Let me repeat that so it can properly sink in: Google can’t crawl apps.

The content contained within apps is invisible for search engines, and app builders intend to keep it that way. Content creators want to tie users in to their apps, and making sure their content is only accessible via the app is key to accomplishing that. This means that SEO, making sure websites (content) get found through search engines, is obsolete in the fully applified Internet landscape of tomorrow.

That’s not to say today’s SEOs will be out of work. For starters, the total applification of the Internet is not going to happen overnight. Websites are still the primary method of online interaction for many users. And like Web 2.0 didn’t replace Web 1.0 but merely added to it, the applified Internet probably won’t replace the World Wide Web in its entirety. There will always be websites, so there will always be SEO.

Additionally search – users trying to find stuff – will always exist. In an applified Internet it will still be necessary to find what you’re looking for, and there the next incarnation of SEO will thrive. Getting apps in the spotlight, dominating search mechanisms for and within apps, and generating app downloads, that will be the purview of future search optimisers. Note that I said ‘search optimisers’. I left out the ‘engine’ bit on purpose, because we won’t be optimising for search engines any more.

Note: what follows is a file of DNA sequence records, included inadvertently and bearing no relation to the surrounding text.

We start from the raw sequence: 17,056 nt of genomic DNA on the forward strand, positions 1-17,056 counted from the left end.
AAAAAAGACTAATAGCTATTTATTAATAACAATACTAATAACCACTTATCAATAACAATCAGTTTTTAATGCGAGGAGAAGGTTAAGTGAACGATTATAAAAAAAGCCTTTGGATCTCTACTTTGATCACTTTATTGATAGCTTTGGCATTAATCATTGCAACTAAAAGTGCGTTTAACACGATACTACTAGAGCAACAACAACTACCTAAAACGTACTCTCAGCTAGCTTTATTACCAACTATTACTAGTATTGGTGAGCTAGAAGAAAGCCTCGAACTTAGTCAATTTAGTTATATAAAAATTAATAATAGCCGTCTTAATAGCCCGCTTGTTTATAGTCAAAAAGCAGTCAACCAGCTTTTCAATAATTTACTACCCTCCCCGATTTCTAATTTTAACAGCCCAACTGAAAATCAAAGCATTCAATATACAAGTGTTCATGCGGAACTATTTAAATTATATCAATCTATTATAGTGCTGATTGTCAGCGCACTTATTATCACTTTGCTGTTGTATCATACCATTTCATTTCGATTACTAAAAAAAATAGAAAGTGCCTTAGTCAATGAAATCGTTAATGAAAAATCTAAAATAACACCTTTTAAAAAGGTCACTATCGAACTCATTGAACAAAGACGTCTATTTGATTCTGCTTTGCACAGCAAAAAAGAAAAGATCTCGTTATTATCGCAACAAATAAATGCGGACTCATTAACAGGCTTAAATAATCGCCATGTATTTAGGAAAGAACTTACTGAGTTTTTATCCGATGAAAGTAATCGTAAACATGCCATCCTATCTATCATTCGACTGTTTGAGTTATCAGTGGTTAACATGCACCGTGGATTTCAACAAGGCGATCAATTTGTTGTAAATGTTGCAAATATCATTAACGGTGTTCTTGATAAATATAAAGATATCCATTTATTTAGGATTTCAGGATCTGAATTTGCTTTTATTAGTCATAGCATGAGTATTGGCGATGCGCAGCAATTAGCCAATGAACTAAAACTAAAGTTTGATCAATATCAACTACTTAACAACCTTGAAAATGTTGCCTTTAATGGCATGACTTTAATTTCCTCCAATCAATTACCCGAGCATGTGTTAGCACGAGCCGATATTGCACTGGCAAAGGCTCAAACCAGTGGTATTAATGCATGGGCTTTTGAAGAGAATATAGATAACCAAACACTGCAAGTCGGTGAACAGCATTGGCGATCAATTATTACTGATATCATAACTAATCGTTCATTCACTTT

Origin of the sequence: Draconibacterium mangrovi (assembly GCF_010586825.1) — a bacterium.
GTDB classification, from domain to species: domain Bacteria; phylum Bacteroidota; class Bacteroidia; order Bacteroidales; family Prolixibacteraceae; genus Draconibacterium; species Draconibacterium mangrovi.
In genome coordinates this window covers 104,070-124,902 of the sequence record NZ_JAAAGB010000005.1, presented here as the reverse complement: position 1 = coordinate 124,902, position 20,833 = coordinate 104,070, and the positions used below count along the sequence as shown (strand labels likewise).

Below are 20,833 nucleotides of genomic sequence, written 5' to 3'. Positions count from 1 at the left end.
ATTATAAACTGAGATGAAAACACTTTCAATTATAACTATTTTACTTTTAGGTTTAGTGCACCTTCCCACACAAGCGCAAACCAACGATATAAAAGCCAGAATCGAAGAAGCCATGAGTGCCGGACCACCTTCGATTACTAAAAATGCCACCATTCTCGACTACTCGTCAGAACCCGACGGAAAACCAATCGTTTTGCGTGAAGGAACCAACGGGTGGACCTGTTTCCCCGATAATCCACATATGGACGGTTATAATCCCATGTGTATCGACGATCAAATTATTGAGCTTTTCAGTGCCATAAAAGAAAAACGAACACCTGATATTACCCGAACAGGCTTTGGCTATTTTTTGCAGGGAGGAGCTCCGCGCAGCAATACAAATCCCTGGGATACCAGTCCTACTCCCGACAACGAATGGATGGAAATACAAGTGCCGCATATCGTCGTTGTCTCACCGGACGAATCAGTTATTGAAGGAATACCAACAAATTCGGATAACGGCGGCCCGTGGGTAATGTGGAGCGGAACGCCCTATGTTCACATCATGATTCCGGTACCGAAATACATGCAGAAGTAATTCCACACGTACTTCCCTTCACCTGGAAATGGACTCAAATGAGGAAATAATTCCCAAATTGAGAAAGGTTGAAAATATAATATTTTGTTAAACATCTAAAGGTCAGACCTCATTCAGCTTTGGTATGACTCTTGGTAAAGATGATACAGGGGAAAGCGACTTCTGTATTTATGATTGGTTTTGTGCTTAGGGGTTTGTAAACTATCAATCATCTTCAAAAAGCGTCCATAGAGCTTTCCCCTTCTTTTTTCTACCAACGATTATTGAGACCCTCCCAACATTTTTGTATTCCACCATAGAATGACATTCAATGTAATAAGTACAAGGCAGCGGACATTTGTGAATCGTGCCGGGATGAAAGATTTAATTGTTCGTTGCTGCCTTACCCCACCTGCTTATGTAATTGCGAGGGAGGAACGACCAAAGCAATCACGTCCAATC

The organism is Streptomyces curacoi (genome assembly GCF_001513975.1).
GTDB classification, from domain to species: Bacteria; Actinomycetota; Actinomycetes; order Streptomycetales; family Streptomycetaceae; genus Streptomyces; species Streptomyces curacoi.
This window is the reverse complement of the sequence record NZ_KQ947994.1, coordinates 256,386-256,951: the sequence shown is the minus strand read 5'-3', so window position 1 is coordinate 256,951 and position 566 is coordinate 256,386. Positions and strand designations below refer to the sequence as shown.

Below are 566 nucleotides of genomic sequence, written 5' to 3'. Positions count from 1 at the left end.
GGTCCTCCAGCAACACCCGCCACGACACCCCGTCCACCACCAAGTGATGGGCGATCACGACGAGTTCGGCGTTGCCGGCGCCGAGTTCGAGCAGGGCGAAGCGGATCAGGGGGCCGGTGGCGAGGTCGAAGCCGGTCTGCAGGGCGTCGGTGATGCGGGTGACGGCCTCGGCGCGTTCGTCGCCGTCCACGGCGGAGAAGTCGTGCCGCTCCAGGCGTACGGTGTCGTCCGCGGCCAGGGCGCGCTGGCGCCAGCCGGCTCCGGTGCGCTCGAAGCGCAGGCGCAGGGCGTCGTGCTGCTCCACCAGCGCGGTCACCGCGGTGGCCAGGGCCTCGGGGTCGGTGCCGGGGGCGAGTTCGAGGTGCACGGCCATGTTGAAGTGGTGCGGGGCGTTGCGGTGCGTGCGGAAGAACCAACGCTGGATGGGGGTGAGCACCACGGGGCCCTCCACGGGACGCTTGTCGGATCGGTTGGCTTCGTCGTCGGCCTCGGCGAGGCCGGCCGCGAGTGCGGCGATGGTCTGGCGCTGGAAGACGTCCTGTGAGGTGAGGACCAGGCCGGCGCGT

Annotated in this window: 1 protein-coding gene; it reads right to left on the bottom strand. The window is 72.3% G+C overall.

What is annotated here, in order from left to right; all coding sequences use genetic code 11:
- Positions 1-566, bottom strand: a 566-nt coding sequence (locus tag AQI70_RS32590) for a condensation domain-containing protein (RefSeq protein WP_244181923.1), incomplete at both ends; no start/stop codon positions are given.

We’ll be optimising for the search experience, wherever it occurs: web search, search for apps, search within apps, search in social media, you name it. The applified Internet is coming, whether we like it or not. Potent economic forces are driving towards it, and there’s very little we can do to stop it.

Is this the future of the internet?

Personally, I hope it won’t come to that. I like the open web. Yes it has its flaws, but these all stem from its foundation as an open system. I for one am not willing to give up the freedom provided by an open web, just for the sake of the comfort of an applified Internet. But it’s not up to me. The eagerness with which the public devours applified devices from corporate giants such as Apple leads me to suspect this closed, app-based Internet is what most people want. Many of Apple’s biggest fans are fully aware of the downsides of selling their consumerist souls to Steve Jobs in return for a smooth user experience. They know, but they don’t seem to care.